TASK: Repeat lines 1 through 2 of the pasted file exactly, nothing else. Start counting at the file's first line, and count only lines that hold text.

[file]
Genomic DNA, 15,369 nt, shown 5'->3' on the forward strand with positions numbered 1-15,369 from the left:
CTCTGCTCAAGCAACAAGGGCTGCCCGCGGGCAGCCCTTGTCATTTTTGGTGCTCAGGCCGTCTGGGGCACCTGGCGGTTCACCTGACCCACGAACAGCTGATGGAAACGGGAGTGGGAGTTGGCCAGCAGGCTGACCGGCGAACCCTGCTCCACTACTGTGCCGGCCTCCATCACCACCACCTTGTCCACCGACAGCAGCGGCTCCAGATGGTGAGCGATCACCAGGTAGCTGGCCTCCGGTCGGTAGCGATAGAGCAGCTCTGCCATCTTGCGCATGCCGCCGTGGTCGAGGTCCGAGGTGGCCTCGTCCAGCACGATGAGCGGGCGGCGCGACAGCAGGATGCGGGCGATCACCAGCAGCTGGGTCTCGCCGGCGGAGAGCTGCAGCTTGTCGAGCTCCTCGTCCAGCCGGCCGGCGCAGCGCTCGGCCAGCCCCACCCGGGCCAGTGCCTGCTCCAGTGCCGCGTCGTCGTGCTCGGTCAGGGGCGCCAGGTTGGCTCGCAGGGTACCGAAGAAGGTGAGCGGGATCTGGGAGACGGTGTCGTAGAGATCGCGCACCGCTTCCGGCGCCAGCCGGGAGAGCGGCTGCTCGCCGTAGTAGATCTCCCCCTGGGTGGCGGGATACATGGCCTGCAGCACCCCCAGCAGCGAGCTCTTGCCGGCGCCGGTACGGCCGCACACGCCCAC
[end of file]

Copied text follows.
Genomic DNA, 15,369 nt, shown 5'->3' on the forward strand with positions numbered 1-15,369 from the left:
CTCTGCTCAAGCAACAAGGGCTGCCCGCGGGCAGCCCTTGTCATTTTTGGTGCTCAGGCCGTCTGGGGCACCTGGCGGTTCACCTGACCCACGAACAGCTGATGGAAACGGGAGTGGGAGTTGGCCAGCAGGCTGACCGGCGAACCCTGCTCCACTACTGTGCCGGCCTCCATCACCACCACCTTGTCCACCGACAGCAGCGGCTCCAGATGGTGAGCGATCACCAGGTAGCTGGCCTCCGGTCGGTAGCGATAGAGCAGCTCTGCCATCTTGCGCATGCCGCCGTGGTCGAGGTCCGAGGTGGCCTCGTCCAGCACGATGAGCGGGCGGCGCGACAGCAGGATGCGGGCGATCACCAGCAGCTGGGTCTCGCCGGCGGAGAGCTGCAGCTTGTCGAGCTCCTCGTCCAGCCGGCCGGCGCAGCGCTCGGCCAGCCCCACCCGGGCCAGTGCCTGCTCCAGTGCCGCGTCGTCGTGCTCGGTCAGGGGCGCCAGGTTGGCTCGCAGGGTACCGAAGAAGGTGAGCGGGATCTGGGAGACGGTGTCGTAGAGATCGCGCACCGCTTCCGGCGCCAGCCGGGAGAGCGGCTGCTCGCCGTAGTAGATCTCCCCCTGGGTGGCGGGATACATGGCCTGCAGCACCCCCAGCAGCGAGCTCTTGCCGGCGCCGGTACGGCCGCACACGCCCAC